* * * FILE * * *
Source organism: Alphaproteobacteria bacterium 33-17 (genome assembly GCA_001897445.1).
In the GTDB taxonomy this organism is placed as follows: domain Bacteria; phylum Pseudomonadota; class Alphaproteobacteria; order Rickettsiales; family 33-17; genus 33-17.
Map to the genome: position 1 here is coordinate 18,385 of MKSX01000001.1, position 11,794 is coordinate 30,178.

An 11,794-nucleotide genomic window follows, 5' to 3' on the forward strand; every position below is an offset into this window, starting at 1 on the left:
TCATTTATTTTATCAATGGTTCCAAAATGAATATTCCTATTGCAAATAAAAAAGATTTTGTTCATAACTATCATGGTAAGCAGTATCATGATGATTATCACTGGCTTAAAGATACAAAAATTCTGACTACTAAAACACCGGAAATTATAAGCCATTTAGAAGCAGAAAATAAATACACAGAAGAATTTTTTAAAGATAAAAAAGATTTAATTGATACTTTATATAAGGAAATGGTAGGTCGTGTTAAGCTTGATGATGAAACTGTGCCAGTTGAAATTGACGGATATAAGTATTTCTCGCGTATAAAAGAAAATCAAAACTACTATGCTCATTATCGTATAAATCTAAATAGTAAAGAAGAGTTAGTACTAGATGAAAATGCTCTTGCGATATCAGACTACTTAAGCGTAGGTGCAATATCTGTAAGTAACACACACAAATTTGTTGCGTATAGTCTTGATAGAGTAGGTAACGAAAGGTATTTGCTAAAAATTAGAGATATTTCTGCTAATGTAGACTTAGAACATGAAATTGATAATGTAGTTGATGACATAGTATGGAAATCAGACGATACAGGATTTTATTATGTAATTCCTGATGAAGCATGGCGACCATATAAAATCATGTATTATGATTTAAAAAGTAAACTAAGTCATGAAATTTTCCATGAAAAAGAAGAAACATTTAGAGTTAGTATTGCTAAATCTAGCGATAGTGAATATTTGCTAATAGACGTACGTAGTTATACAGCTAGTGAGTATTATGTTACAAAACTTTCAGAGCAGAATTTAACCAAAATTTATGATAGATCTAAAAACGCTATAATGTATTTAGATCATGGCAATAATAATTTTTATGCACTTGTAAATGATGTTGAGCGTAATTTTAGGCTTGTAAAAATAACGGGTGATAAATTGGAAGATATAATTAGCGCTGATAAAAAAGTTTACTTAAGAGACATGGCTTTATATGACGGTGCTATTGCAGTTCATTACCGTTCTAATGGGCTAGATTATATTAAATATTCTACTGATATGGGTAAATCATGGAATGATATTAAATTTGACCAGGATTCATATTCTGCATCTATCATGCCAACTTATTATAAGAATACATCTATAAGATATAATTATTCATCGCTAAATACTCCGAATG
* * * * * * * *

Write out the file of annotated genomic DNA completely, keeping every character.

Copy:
Source organism: Alphaproteobacteria bacterium 33-17 (genome assembly GCA_001897445.1).
In the GTDB taxonomy this organism is placed as follows: domain Bacteria; phylum Pseudomonadota; class Alphaproteobacteria; order Rickettsiales; family 33-17; genus 33-17.
Map to the genome: position 1 here is coordinate 18,385 of MKSX01000001.1, position 11,794 is coordinate 30,178.

An 11,794-nucleotide genomic window follows, 5' to 3' on the forward strand; every position below is an offset into this window, starting at 1 on the left:
TCATTTATTTTATCAATGGTTCCAAAATGAATATTCCTATTGCAAATAAAAAAGATTTTGTTCATAACTATCATGGTAAGCAGTATCATGATGATTATCACTGGCTTAAAGATACAAAAATTCTGACTACTAAAACACCGGAAATTATAAGCCATTTAGAAGCAGAAAATAAATACACAGAAGAATTTTTTAAAGATAAAAAAGATTTAATTGATACTTTATATAAGGAAATGGTAGGTCGTGTTAAGCTTGATGATGAAACTGTGCCAGTTGAAATTGACGGATATAAGTATTTCTCGCGTATAAAAGAAAATCAAAACTACTATGCTCATTATCGTATAAATCTAAATAGTAAAGAAGAGTTAGTACTAGATGAAAATGCTCTTGCGATATCAGACTACTTAAGCGTAGGTGCAATATCTGTAAGTAACACACACAAATTTGTTGCGTATAGTCTTGATAGAGTAGGTAACGAAAGGTATTTGCTAAAAATTAGAGATATTTCTGCTAATGTAGACTTAGAACATGAAATTGATAATGTAGTTGATGACATAGTATGGAAATCAGACGATACAGGATTTTATTATGTAATTCCTGATGAAGCATGGCGACCATATAAAATCATGTATTATGATTTAAAAAGTAAACTAAGTCATGAAATTTTCCATGAAAAAGAAGAAACATTTAGAGTTAGTATTGCTAAATCTAGCGATAGTGAATATTTGCTAATAGACGTACGTAGTTATACAGCTAGTGAGTATTATGTTACAAAACTTTCAGAGCAGAATTTAACCAAAATTTATGATAGATCTAAAAACGCTATAATGTATTTAGATCATGGCAATAATAATTTTTATGCACTTGTAAATGATGTTGAGCGTAATTTTAGGCTTGTAAAAATAACGGGTGATAAATTGGAAGATATAATTAGCGCTGATAAAAAAGTTTACTTAAGAGACATGGCTTTATATGACGGTGCTATTGCAGTTCATTACCGTTCTAATGGGCTAGATTATATTAAATATTCTACTGATATGGGTAAATCATGGAATGATATTAAATTTGACCAGGATTCATATTCTGCATCTATCATGCCAACTTATTATAAGAATACATCTATAAGATATAATTATTCATCGCTAAATACTCCGAATG